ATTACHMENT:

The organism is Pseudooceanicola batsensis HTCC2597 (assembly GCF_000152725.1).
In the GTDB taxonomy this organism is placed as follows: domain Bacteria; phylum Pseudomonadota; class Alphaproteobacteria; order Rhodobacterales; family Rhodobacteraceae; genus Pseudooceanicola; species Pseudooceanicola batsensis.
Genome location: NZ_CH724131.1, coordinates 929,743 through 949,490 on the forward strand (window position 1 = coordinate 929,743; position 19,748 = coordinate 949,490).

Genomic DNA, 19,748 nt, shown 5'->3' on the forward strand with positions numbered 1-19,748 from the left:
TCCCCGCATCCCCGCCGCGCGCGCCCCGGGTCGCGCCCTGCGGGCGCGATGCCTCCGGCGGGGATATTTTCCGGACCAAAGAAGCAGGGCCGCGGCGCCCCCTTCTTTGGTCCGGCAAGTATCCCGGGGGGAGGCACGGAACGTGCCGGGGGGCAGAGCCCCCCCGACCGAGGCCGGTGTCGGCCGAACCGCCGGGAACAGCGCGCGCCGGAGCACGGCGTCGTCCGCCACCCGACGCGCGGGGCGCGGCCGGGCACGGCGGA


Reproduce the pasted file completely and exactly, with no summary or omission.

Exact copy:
The organism is Pseudooceanicola batsensis HTCC2597 (assembly GCF_000152725.1).
In the GTDB taxonomy this organism is placed as follows: domain Bacteria; phylum Pseudomonadota; class Alphaproteobacteria; order Rhodobacterales; family Rhodobacteraceae; genus Pseudooceanicola; species Pseudooceanicola batsensis.
Genome location: NZ_CH724131.1, coordinates 929,743 through 949,490 on the forward strand (window position 1 = coordinate 929,743; position 19,748 = coordinate 949,490).

Genomic DNA, 19,748 nt, shown 5'->3' on the forward strand with positions numbered 1-19,748 from the left:
TCCCCGCATCCCCGCCGCGCGCGCCCCGGGTCGCGCCCTGCGGGCGCGATGCCTCCGGCGGGGATATTTTCCGGACCAAAGAAGCAGGGCCGCGGCGCCCCCTTCTTTGGTCCGGCAAGTATCCCGGGGGGAGGCACGGAACGTGCCGGGGGGCAGAGCCCCCCCGACCGAGGCCGGTGTCGGCCGAACCGCCGGGAACAGCGCGCGCCGGAGCACGGCGTCGTCCGCCACCCGACGCGCGGGGCGCGGCCGGGCACGGCGGA